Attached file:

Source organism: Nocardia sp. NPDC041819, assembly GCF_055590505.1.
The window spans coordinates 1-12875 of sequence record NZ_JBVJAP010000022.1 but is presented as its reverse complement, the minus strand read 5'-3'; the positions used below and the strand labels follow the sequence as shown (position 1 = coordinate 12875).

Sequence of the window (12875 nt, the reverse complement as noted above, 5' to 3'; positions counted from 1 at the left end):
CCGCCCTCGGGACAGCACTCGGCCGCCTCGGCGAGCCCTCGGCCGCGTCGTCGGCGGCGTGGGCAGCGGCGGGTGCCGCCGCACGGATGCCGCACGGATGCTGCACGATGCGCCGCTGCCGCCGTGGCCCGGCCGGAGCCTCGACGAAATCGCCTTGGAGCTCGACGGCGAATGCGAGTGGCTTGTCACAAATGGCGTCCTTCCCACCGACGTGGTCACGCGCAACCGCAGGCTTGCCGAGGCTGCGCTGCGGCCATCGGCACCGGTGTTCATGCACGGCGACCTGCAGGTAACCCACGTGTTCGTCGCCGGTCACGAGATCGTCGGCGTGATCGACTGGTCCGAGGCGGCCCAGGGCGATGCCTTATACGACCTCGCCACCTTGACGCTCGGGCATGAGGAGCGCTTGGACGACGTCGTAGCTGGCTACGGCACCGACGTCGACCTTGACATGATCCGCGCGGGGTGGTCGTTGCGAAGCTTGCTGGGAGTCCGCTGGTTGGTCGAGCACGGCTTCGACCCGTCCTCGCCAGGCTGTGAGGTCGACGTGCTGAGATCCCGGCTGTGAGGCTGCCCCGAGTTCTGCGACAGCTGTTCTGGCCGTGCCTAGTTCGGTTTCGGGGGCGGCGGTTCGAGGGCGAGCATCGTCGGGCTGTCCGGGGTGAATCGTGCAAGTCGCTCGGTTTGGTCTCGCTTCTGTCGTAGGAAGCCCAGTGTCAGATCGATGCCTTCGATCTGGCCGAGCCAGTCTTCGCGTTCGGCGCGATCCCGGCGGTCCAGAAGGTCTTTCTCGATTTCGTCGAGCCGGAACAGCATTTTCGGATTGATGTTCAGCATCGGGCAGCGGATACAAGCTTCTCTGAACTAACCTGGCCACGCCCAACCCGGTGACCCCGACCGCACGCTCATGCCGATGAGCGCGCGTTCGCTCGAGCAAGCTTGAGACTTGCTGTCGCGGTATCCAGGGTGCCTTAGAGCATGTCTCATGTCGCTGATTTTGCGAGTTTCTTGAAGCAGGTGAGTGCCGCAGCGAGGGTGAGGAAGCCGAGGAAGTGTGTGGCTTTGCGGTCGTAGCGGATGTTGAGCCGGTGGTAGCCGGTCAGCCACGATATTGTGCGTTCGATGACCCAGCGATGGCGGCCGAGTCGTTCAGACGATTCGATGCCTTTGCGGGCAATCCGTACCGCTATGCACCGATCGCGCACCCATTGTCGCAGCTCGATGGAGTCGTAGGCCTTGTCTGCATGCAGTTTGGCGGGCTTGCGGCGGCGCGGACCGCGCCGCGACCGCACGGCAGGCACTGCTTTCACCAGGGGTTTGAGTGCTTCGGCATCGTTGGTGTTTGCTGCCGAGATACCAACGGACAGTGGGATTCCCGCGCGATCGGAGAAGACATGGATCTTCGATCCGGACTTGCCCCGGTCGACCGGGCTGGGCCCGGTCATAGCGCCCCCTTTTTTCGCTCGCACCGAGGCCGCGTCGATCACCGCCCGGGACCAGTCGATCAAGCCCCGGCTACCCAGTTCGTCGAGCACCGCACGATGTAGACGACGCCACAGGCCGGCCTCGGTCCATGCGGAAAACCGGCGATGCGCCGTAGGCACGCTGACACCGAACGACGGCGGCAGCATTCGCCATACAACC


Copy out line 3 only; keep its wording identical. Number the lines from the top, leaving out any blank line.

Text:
Sequence of the window (12875 nt, the reverse complement as noted above, 5' to 3'; positions counted from 1 at the left end):